The government announced several plans for the education and skilling sector in 2014, including increase of education loans, increased focus on skilling through PPPs and better accreditation of vocational training courses to encourage more enrolments. Amidst speculations and apprehensions, people are hoping for burgeoning job opportunities across public and private sectors. If 2014 was a year of planning, 2015 should be the year of execution.
Scaling up vocational skilling: It is evident from the large number of schemes pertaining to vocational skilling that the government is taking it very seriously. We can expect a continued patronage to the sector in the upcoming Budget in form of increased expenditure and higher involvement of public-private partnership. Hopefully, initiatives such as Skill India will succeed in penetrating the urban youth to reach rural and semi-urban population where majority of our population still resides. Involving private sectors for funds and infrastructure and NGOs for their reach in such communities can help make this happen. From the supply side, there are not enough enrolments due to lack of a proper structure and accreditation system. Vocational training has failed to gain that respect amongst the youth and though HRD’s announcement of setting up a unified Vocational Training University will help bridge this gap and also ensure a quality check on the kind of trainings being imparted, there needs to be collaboration with the industry and job markets to ensure that those trained are gainfully employed. Only results, which in this case are employment, can attract students to such programmes. Perhaps Narendra Modi’s ‘Make in India’ initiative can be linked to such programmes to create a demand-supply chain in the economy.
Linking education to skilling: Vocational training or any skill initiative cannot succeed in isolation from education. The recently released ASER report clearly shows how our primary education system has failed to improve quality and quantity of school education being imparted at rural, government schools. These school children will be our future workforce and if the number of dropouts is so huge, we will be faced with a crisis. We need an education system aligned with skills that can help candidates to be employable and skilled by the time they pass out. At the same time, the quality and ratio of trainer/teachers need to be at par, who can build interest and knowledge in their candidates. Hopefully, the Budget will devote more funds to improve enrolment and quality of education along with some plan on improving the quality of teachers as well.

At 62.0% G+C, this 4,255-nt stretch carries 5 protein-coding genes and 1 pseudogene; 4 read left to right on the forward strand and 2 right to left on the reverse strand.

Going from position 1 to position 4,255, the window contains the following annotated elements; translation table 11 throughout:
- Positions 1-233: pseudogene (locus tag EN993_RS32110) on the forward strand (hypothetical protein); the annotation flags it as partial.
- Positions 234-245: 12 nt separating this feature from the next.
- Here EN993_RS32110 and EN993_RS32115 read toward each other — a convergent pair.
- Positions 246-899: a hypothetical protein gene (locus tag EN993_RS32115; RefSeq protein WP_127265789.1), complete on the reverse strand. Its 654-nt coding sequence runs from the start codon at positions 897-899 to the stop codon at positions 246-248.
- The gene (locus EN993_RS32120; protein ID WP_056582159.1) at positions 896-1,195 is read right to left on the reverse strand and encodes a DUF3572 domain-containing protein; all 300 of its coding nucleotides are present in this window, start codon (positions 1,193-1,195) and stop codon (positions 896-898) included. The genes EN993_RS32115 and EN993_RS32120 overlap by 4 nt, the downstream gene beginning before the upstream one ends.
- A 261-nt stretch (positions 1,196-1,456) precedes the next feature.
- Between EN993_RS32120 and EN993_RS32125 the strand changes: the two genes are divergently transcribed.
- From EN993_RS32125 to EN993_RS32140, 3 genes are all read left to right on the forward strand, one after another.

Micro-entrepreneurship: Perhaps we are still unaware of the huge power that micro-entrepreneurship holds for a nation like ours. Given that over 75% of our economy still runs on the basis of micro-economies who make up our informal sector, we need some concrete plans in place to give structure to it. Consider the large number of dropouts who may not be skilled enough to get employment or the number of rural women who could benefit from micro-entrepreneurship trainings. If the government ties up with NGOs and other private players to give micro-entrepreneurship trainings to those who want to start something of their own and link it with micro-financing companies, it can help uplift whole communities. For the existing micro-entrepreneurs in our informal sector, the government could form a special committee to guide and train them to be optimised and more organised which will help our economy and GDP in the long run.
Embracing technology: The present generation is born in the age of technology and will respond much better if internet and m-learning are used as tools of learning. These technologies have high portability, small size and low price, and can reach out to large numbers at once. If applications can be developed to make learning possible through personal phones, it is the easiest and cheapest way to educate millions of youth across the globe. The upcoming Budget should reflect this inclination by way of investment in the sector, giving equal accreditation to such online courses or incentives for start-ups working on apps, etc.
The aim of turning India into a skilled economy and the manufacturing hub of the world could become a reality if practical and achievable steps are taken in this Budget.
The author is chief mentor of Viztar International, a business consulting and training organisation
By Sachin Adhikari